A cyclical surge in the semiconductor market--driven by swelling demand for communications equipment, servers and other silicon-dependent products--is prompting chipmakers to invest heavily once again in factories, semiconductor equipment and employees.
The assets, two fabrication facilities ("fabs"), acquired from Rockwell will be used to manufacture flash memory, a key component of cell phones. Financial details were not disclosed.
Although Intel announced it would break ground on a new fab in Arizona earlier this month, these two deals are likely only the beginning for the company. Intel is planning to invest approximately $5 billion in fabs this year, according to Howard Hight, an Intel spokesman. Making the Rockwell plant operational will take an investment of approximately $1.5 billion, while the company will invest roughly 500 million in Chandler this year. That leaves an estimated $3 billion to go.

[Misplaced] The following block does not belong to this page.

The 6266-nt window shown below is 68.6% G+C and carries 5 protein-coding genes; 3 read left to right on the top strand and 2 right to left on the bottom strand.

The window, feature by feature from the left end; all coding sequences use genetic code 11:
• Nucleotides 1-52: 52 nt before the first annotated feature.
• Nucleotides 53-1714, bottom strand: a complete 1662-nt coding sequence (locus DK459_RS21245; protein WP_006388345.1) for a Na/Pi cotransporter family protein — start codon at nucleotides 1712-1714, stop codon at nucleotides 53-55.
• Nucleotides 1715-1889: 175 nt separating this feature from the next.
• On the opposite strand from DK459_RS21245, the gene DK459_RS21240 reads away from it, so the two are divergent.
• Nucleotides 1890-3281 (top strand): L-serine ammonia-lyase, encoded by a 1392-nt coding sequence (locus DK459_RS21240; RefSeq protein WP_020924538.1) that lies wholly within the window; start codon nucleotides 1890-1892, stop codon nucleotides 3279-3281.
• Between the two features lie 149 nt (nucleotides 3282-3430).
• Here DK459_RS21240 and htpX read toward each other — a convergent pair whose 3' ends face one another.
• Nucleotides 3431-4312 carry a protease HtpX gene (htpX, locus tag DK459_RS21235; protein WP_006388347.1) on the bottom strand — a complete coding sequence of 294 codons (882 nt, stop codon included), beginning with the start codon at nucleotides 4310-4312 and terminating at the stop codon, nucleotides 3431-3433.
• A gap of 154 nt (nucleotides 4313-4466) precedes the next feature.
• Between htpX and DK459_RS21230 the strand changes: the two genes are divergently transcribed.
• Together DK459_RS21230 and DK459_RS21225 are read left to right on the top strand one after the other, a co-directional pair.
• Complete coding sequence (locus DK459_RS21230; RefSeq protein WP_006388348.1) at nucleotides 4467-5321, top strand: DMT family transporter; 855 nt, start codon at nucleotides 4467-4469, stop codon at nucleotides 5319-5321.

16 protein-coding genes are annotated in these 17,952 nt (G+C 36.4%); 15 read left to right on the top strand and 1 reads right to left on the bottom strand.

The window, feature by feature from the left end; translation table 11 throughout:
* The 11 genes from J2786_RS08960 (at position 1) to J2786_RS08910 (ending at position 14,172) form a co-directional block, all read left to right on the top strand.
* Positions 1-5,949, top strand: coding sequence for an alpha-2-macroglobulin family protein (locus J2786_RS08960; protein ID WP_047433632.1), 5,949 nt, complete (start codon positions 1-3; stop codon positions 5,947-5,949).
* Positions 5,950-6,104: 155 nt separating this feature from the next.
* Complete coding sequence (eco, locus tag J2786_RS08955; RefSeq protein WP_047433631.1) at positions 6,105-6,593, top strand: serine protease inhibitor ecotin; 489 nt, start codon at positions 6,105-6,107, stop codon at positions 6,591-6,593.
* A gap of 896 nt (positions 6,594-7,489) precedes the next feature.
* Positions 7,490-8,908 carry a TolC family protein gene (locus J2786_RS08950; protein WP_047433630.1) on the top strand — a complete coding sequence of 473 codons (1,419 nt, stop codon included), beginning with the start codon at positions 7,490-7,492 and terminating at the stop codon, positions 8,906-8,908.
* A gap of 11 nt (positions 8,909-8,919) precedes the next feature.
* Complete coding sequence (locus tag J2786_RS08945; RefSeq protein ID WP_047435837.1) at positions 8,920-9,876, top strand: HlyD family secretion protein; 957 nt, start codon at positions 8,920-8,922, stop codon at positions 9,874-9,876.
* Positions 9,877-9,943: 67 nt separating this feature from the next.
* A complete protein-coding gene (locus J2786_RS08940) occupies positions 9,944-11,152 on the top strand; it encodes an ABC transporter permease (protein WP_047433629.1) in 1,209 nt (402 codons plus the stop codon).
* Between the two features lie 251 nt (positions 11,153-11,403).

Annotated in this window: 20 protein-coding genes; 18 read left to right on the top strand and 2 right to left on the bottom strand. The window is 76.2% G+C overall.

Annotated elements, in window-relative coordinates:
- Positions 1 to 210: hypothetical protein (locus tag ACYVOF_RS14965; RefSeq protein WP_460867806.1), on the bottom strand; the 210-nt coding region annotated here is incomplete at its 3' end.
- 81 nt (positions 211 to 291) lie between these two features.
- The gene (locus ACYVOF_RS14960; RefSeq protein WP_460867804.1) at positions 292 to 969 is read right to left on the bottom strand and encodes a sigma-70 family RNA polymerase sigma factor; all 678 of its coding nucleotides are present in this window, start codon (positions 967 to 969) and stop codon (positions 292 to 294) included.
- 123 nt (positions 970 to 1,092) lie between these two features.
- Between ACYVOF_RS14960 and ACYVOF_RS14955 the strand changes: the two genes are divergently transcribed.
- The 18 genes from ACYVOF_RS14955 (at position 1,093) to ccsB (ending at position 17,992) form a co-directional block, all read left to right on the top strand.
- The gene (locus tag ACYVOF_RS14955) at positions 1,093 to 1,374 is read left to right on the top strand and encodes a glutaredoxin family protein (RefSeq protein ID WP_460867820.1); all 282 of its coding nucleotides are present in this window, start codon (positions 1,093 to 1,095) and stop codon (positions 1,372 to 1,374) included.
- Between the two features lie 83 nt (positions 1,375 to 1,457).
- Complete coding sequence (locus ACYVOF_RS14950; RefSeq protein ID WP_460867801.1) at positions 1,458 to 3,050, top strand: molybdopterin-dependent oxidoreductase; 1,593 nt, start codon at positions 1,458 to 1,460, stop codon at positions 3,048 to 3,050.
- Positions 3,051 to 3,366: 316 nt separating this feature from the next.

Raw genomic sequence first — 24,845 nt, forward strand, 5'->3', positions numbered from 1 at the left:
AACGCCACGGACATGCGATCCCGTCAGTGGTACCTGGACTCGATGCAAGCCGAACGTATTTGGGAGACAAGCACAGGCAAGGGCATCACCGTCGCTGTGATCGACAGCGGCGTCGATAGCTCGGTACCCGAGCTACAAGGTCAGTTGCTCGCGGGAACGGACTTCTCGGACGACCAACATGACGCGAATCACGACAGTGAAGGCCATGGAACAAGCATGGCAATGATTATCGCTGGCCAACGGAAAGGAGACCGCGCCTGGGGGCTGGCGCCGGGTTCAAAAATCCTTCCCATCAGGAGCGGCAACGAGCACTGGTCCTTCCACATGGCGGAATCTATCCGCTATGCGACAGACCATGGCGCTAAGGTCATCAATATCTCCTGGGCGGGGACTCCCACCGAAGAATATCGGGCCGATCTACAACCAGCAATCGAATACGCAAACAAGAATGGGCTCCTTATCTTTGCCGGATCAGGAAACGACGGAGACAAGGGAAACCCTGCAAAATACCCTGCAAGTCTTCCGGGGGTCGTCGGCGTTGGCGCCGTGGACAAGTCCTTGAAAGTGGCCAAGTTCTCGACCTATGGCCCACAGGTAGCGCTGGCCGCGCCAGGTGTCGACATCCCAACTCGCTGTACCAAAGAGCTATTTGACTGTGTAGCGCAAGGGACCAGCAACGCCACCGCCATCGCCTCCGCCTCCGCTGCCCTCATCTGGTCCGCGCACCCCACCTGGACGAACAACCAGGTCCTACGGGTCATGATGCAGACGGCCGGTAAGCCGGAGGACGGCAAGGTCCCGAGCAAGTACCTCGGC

With the urgent need for new capacity, further acquisitions are likely. The industry suffered a downturn between 1995 and 1998 and forced many companies to mothball their fabs. One of the fabs in the Rockwell deal, built in 1996, was never used.
"It is going to be a heavy activity year for Intel," High said. "There are a bunch of (fabs) that are vacant and some are available for purchase."
The new facility will employ approximately 1,000 employees, similar to the number of employees to be hired for the upcoming Arizona facility. The Rockwell fabs will be outfitted with equipment to manufacture chips on the 0.18-micron manufacturing process.